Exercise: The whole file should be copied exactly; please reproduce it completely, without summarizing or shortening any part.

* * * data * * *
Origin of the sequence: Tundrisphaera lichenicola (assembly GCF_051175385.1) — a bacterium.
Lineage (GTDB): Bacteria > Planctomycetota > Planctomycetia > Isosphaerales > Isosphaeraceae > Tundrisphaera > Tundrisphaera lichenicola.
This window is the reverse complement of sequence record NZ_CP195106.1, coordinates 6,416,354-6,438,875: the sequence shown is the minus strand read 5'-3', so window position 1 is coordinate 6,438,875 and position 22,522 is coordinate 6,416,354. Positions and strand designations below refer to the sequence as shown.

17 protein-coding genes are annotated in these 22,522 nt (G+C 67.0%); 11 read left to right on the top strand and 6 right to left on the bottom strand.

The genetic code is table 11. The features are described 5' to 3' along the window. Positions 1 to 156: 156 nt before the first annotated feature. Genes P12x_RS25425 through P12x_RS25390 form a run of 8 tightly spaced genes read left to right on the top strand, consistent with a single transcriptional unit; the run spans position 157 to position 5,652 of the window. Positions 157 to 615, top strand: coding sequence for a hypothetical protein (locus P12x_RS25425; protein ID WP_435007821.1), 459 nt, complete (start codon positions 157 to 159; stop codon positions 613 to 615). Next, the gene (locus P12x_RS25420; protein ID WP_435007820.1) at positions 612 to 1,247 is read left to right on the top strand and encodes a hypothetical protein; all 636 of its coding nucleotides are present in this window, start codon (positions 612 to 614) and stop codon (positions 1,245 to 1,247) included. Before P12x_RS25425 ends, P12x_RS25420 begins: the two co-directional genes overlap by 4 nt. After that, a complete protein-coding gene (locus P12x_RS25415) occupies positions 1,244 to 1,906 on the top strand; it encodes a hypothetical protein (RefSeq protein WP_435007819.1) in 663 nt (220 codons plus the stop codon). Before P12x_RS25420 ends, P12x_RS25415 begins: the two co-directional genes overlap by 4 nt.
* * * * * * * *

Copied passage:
Origin of the sequence: Tundrisphaera lichenicola (assembly GCF_051175385.1) — a bacterium.
Lineage (GTDB): Bacteria > Planctomycetota > Planctomycetia > Isosphaerales > Isosphaeraceae > Tundrisphaera > Tundrisphaera lichenicola.
This window is the reverse complement of sequence record NZ_CP195106.1, coordinates 6,416,354-6,438,875: the sequence shown is the minus strand read 5'-3', so window position 1 is coordinate 6,438,875 and position 22,522 is coordinate 6,416,354. Positions and strand designations below refer to the sequence as shown.

17 protein-coding genes are annotated in these 22,522 nt (G+C 67.0%); 11 read left to right on the top strand and 6 right to left on the bottom strand.

The genetic code is table 11. The features are described 5' to 3' along the window. Positions 1 to 156: 156 nt before the first annotated feature. Genes P12x_RS25425 through P12x_RS25390 form a run of 8 tightly spaced genes read left to right on the top strand, consistent with a single transcriptional unit; the run spans position 157 to position 5,652 of the window. Positions 157 to 615, top strand: coding sequence for a hypothetical protein (locus P12x_RS25425; protein ID WP_435007821.1), 459 nt, complete (start codon positions 157 to 159; stop codon positions 613 to 615). Next, the gene (locus P12x_RS25420; protein ID WP_435007820.1) at positions 612 to 1,247 is read left to right on the top strand and encodes a hypothetical protein; all 636 of its coding nucleotides are present in this window, start codon (positions 612 to 614) and stop codon (positions 1,245 to 1,247) included. Before P12x_RS25425 ends, P12x_RS25420 begins: the two co-directional genes overlap by 4 nt. After that, a complete protein-coding gene (locus P12x_RS25415) occupies positions 1,244 to 1,906 on the top strand; it encodes a hypothetical protein (RefSeq protein WP_435007819.1) in 663 nt (220 codons plus the stop codon). Before P12x_RS25420 ends, P12x_RS25415 begins: the two co-directional genes overlap by 4 nt.